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Oxycontin Addiction

Are You Suffering from an OxyContin Addiction?

Here’s a trivia question: in what year did deaths from prescription drugs hit an all-time high in the US? If you guessed as recently as 2014, then you guessed correctly. Prescription drug deaths are so high in the United States right now that they’re officially more deadly than automotive crashes. It’s getting so bad that the CDC has officially declared addiction to prescription painkillers (such as OxyContin) an epidemic.

What is OxyContin?

OxyContin is a prescription drug meant to help people manage their pain. It is derived from a specific alkaloid unique to Persian strains of the opium poppy. While it is best known by its brand name, OxyContin, it may also be sold as:

  • Oxycodone
  • Percodan
  • Endocet
  • Roxicet
  • Percocet
  • And many more

While the most popular form that OxyContin is sold in is its tablet form, you may also be able to get OxyContin in capsule or syrup form. Like most prescription painkillers, the human body develops a tolerance to OxyContin over time. This means that more of the drug is needed for the patient to reap the same pain-neutralizing benefits after a while. If their tolerance grows too high and they are still experiencing pain, they may move on to harder drugs, such as heroin, in order to get the same effect. And when the addiction gets that severe, overdose and death become much more common.

Recovering from an OxyContin Addiction

For severe addictions where heroin may also be involved, a medically supervised detox in an equipped hospital or rehab center may be necessary. This will help the patient avoid the dangerous symptoms of withdrawal such as nausea, vomiting, diarrhea, shakes, sweats, fever, and overwhelming bouts of anxiety. When someone tries to detox on their own, these symptoms can become so severe that they get tempted into using again, thus continuing the cycle of addiction.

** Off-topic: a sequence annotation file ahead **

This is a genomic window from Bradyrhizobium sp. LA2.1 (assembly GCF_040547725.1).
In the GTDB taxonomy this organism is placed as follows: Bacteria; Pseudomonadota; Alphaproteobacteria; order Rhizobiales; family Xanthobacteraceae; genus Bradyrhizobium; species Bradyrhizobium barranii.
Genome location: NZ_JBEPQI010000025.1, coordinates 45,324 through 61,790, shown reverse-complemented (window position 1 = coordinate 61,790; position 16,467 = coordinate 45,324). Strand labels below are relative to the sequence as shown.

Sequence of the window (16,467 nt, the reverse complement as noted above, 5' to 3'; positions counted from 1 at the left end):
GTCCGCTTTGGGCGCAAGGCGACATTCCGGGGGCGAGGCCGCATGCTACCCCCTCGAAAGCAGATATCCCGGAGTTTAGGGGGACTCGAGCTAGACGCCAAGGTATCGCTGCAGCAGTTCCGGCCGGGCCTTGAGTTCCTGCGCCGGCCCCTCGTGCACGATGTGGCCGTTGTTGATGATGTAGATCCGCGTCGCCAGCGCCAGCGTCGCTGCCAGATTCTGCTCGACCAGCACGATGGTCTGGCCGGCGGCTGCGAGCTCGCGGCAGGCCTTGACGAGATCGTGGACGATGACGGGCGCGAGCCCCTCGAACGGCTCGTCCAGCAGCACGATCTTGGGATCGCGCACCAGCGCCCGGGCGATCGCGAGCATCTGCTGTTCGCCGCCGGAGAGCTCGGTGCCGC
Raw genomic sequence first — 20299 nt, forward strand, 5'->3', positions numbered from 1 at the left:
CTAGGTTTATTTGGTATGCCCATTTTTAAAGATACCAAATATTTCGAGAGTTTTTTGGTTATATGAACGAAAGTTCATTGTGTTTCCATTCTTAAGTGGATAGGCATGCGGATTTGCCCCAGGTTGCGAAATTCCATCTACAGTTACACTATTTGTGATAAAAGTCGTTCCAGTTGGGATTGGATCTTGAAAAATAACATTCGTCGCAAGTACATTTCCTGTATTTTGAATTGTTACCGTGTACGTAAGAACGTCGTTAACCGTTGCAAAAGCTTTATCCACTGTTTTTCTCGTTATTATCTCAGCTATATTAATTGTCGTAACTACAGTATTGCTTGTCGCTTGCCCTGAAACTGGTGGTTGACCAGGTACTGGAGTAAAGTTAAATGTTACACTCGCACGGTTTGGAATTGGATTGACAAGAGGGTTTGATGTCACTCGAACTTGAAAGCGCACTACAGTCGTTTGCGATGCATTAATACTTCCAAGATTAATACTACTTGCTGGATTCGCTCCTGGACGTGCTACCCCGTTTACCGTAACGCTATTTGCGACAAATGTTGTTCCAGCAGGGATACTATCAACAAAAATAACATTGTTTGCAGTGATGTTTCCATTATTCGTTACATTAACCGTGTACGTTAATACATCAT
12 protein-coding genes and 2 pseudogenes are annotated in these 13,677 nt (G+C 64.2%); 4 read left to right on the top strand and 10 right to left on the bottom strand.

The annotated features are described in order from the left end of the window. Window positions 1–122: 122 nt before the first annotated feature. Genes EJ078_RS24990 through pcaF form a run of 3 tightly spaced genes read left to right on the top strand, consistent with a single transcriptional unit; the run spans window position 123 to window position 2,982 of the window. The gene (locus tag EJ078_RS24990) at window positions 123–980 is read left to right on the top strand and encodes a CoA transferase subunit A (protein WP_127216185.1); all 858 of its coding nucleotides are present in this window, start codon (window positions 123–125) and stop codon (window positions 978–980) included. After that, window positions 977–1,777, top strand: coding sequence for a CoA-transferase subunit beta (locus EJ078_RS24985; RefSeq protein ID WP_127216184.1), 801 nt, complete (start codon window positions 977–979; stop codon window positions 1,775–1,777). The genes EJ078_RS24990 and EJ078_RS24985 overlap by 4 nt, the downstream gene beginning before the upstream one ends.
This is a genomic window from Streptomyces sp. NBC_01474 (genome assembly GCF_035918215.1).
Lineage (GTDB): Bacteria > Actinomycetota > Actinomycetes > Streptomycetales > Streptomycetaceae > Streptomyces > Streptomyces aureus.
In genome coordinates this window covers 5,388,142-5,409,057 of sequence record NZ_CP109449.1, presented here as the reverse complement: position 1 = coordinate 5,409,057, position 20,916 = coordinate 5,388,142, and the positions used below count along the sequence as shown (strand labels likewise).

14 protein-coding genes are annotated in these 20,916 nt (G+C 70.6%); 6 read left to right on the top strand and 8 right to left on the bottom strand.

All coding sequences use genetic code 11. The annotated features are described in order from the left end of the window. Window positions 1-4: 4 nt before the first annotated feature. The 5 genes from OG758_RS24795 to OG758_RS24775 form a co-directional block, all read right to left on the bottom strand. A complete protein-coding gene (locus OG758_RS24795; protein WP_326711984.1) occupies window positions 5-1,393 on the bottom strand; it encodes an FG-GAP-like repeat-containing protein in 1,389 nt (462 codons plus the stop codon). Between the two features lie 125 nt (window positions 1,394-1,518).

The hardest part about overcoming an OxyContin addiction is the emotional aftermath of living a sober life. Whether someone checks into residential rehab or receives outpatient care, they will need several hours of group and one-on-one therapy sessions with addiction experts. This process is designed to help get to the root of the patient’s addiction problem and to teach coping mechanisms for everyday life so that they aren’t tempted to keep using.

The Best Way to Treat OxyContin Addiction

Beating an OxyContin addiction can be very challenging on your own. That’s why there’s help available for you or a loved one you know who may be currently struggling with an OxyContin addiction. Give one of our addiction specialists a call for more information on resources, types of rehab, and other help available near you.